Identification of Beneficial Bacteria and Phylogenetic Analysis
Identification of antimicrobial-producing strains was performed by amplifying 16s rRNA gene from selected bacteria using the universal primers 27F and 1492R (Lane, 1991). The corresponding amplification products were purified (Wizard® SV Gel and PCR Clean-Up System) and sequenced with both primers and internal primer 519F. The sequences were assembled using Cap3 online software and further compared with the prokaryotic 16S rRNA gene sequence database EzTaxon (Huang and Madan, 1999; Kim et al., 2012). The 16S rRNA gene sequence of the closest type strain identified was recorded and the total 12 sequences were used for the phylogenetic tree construction. The 12 sequences were aligned using CLUSTALW algorithm and the phylogenetic tree was constructed using Neighbor Joining method with MEGA (Version 6.0) with a bootstrap value of 1000 (Saitou and Nei, 1987; Thompson et al., 1994; Tamura et al., 2013).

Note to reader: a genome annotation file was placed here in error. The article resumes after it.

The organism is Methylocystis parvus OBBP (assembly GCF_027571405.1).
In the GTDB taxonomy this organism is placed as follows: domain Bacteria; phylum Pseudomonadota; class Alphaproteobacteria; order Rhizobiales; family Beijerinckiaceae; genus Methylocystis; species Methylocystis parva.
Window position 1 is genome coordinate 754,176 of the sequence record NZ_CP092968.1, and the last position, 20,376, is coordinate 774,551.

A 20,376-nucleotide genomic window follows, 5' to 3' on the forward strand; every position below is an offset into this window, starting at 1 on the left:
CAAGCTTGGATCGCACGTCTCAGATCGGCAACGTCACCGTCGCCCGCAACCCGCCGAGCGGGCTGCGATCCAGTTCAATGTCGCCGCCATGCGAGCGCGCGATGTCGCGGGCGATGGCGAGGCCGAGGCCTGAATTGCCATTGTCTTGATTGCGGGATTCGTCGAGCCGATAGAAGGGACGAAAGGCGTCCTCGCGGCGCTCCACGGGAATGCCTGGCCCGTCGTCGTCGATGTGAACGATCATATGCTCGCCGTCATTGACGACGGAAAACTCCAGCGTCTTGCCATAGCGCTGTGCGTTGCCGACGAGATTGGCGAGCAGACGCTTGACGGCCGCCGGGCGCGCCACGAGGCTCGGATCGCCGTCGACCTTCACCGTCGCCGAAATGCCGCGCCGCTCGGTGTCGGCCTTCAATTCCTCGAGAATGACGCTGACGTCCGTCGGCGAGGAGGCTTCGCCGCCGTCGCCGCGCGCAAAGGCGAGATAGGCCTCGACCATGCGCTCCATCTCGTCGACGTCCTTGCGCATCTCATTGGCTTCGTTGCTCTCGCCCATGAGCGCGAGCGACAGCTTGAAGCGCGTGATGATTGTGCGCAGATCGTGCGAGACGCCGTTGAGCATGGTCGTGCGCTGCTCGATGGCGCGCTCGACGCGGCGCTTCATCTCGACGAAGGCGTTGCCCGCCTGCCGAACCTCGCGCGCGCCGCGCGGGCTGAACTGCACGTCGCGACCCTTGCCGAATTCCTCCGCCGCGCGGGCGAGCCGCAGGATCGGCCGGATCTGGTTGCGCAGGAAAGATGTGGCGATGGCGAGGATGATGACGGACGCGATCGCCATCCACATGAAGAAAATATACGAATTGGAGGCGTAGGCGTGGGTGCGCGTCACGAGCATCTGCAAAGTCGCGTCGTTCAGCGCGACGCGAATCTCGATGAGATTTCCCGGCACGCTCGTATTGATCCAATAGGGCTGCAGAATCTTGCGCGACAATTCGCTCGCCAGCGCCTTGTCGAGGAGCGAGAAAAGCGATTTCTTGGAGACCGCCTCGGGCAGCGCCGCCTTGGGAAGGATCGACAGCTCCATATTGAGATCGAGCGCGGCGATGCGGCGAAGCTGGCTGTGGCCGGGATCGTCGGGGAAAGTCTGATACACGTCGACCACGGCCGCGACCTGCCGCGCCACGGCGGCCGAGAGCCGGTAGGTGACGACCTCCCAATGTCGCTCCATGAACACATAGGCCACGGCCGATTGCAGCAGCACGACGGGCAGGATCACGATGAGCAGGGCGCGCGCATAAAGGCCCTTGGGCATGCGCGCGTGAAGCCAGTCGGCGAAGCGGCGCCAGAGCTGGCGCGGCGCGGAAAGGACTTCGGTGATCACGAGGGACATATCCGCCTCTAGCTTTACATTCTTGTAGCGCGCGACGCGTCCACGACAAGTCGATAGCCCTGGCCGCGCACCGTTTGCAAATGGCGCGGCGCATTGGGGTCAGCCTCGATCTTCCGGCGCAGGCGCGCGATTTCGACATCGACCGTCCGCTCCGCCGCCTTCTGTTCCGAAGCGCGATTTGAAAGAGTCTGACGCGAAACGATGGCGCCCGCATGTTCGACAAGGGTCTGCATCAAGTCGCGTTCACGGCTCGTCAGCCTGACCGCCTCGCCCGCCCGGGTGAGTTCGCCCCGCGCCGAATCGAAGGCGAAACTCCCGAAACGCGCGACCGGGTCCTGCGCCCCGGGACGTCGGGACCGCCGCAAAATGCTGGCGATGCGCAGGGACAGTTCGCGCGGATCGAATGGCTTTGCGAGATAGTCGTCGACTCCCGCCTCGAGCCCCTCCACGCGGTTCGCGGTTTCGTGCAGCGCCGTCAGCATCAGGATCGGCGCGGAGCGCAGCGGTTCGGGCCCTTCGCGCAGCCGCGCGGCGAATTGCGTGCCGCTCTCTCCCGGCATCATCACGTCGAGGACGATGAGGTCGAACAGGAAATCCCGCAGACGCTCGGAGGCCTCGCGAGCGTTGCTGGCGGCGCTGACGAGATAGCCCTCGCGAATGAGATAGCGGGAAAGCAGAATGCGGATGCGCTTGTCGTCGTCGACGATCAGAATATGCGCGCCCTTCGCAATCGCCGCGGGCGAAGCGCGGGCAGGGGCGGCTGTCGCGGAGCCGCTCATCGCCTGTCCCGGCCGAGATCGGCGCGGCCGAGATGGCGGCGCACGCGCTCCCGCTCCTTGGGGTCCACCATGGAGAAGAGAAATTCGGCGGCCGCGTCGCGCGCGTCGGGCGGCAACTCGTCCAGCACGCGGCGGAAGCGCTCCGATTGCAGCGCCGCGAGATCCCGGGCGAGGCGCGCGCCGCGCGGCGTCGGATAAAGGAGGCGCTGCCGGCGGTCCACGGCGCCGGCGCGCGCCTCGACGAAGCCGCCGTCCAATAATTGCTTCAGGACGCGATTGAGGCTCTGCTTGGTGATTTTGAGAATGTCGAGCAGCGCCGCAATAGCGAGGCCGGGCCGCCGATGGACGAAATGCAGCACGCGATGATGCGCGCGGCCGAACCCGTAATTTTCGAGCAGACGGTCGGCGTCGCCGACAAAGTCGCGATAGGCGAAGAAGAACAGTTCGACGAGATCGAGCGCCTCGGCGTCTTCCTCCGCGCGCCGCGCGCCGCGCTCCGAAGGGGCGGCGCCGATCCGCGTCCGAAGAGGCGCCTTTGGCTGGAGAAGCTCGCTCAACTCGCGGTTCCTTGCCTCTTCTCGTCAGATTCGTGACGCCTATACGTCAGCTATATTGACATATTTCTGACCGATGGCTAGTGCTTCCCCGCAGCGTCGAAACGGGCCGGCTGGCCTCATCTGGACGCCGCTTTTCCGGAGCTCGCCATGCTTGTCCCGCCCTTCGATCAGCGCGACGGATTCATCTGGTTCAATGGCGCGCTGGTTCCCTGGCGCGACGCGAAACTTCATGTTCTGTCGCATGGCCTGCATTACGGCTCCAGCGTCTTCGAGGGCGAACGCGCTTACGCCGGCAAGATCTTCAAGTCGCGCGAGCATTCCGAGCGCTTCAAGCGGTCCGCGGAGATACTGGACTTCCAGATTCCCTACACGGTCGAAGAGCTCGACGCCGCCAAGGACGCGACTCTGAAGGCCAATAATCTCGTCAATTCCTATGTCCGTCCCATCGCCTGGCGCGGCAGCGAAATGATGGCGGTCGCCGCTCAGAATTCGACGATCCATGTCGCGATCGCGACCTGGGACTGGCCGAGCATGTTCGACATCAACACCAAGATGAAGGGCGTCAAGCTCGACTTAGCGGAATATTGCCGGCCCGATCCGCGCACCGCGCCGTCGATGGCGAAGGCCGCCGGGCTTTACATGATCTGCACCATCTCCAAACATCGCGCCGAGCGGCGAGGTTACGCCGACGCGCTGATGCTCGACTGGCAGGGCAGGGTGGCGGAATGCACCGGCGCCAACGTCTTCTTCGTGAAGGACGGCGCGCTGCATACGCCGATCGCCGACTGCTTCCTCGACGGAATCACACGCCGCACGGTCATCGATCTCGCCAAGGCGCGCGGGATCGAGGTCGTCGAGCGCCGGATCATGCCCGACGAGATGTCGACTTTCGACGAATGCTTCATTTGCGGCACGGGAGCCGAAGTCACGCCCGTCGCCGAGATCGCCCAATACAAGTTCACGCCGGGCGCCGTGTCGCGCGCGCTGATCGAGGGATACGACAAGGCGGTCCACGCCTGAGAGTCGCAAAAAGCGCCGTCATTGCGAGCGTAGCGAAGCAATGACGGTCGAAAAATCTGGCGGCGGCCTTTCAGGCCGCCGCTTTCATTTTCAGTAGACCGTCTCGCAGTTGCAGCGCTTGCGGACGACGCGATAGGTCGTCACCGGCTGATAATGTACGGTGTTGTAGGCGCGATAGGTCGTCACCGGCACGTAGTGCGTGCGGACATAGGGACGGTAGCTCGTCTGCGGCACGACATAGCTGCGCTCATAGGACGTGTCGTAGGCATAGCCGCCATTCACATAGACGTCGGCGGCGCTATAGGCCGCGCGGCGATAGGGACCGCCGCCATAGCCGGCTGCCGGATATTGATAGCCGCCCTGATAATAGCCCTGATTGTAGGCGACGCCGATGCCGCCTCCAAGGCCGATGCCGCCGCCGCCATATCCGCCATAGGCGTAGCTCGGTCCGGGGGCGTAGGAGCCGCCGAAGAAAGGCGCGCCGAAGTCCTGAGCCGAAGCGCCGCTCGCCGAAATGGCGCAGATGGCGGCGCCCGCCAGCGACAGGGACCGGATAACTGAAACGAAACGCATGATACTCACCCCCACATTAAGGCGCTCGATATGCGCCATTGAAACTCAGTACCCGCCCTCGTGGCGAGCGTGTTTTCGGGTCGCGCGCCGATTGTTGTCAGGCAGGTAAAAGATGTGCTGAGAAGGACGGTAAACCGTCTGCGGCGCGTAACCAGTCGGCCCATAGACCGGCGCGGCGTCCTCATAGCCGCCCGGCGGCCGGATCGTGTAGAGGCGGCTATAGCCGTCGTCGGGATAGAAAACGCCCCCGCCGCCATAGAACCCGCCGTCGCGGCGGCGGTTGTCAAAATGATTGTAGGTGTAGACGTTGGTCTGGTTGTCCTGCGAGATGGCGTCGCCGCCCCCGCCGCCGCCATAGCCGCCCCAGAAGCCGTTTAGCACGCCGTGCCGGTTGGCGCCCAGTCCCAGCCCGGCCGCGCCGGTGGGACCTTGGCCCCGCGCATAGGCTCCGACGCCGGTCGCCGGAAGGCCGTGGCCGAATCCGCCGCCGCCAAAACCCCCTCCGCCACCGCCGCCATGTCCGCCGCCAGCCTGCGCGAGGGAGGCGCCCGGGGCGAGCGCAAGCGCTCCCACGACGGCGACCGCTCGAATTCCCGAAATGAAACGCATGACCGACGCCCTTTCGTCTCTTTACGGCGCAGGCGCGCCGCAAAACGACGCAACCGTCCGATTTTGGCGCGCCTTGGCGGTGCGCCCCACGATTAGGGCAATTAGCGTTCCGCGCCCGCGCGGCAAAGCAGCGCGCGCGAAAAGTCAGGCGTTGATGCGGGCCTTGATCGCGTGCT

Antimicrobial Activity against Fungi and Phytophthora spp. Pathogenic to Citrus
Many plant growth-promoting bacteria (PGPB) have the ability to inhibit fungal pathogens by producing antimicrobial compounds and/or extracellular enzymes. Here, we explored the ability of the selected antimicrobial-producing bacteria to inhibit growth of three fungi: Alternaria alternata, Colletotrichum acutatum, Phyllosticta citricarpa, and two oomycetes: Phytophthora nicotianae and Phytophthora palmivora.